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Mental health is a complex element of our lives and needs to be cared for, just like your physical health. Self-destructive behaviour may be a symptom or sign of broader mental health issues and should therefore be handled with care and self-compassion.

In this post, Select Psychology explores what constitutes self-destructive behaviour, its causes, and available treatments. If you are unsure about what you are experiencing, please feel free to contact us for friendly professional advice and help.

What is Self-Destructive Behaviour?

Self-destructive behaviour is any behaviour that you engage in that is harmful or potentially harmful to yourself. It is the sabotage of your own self, including damage to physical, emotional, and material elements of your life. Self-destructive actions may be impulsive and unintentional, deliberate, or developed as a habit. 

If you are reading this post, it is likely that your self-destructive tendencies are unintended and impulsive. Keep in mind that everyone engages in self-destructive behaviour at some point, whether it’s because they think they didn’t actually deserve that job or that partner or because they didn’t actually want it. Behaviour is only classified as self-destructive once it becomes a regular occurrence.

There are subtle forms of self-sabotage, such as belittling yourself or changing yourself to please others. And then there are more extreme forms of self-harm, such as overusing alcohol and drugs or inflicting self-injury. If you ever feel that you are veering toward extreme behaviours, it is important to seek help and support immediately. Unfortunately, the most extreme form of self-destructive behaviour is suicide, so therapy and counselling are important for this behaviour.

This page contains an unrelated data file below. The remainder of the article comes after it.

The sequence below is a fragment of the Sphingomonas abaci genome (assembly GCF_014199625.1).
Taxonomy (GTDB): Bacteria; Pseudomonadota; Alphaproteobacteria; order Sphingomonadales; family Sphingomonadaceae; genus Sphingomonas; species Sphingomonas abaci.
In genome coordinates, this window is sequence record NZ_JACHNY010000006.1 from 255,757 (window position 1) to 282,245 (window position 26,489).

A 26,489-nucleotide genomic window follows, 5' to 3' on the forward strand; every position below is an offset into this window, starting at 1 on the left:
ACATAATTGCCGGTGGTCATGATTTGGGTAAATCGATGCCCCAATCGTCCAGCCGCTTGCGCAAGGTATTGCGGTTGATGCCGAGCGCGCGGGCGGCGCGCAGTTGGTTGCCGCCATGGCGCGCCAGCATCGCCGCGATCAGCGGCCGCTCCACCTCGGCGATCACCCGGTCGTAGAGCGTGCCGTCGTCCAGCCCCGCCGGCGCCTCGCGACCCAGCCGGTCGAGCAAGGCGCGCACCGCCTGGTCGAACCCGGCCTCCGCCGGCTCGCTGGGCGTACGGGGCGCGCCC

What Causes Self-Destructive Behaviour?

There are many causes for self-destructive behaviour, including mental illnesses, stress, and childhood trauma. This behaviour commonly forms as a coping mechanism where healthier ones have not developed. When one is overwhelmed, self-destructive coping mechanisms may be resorted to.

Other causes of self-destructive behaviour include:

  • Achievement and failure fears
  • Lack of support or parental care
  • Medical disorders
  • Abuse or neglect
  • Addictions and compulsions
  • Psychiatric disorders like attention deficit hyperactivity disorder, borderline personality disorder or schizophrenia

Is Self-Destructive Behaviour Treatable?

Yes, healthier coping mechanisms can be learnt and self-destructive tendencies can be minimised and even completely mended. Since self-destructive behaviour is a symptom of any one (or more) mental health issues, treatment will be tailored specifically to your individual needs.

For example, if your self-destructive behaviour is a result of disrupted parental care or neglect, you may be encouraged to explore therapy. If you are being self-derogatory and have low self-esteem, you may choose to have therapy focussed on your self-esteem.

Whatever may be the cause of your self-destructive behaviour, therapy is the best way to ensure that you are heard and understood. From there, you and your therapist can unravel the causes and effects of your past and present behaviour. You’ll develop healthy coping mechanisms and gain a greater understanding of your own behaviour and its relation to the self.

If you believe that you may be self-destructive, do not hesitate to get in touch with us or book a free consultation. It is always best to tackle possible problems in their early stages before you harm yourself or your future prospects irrevocably.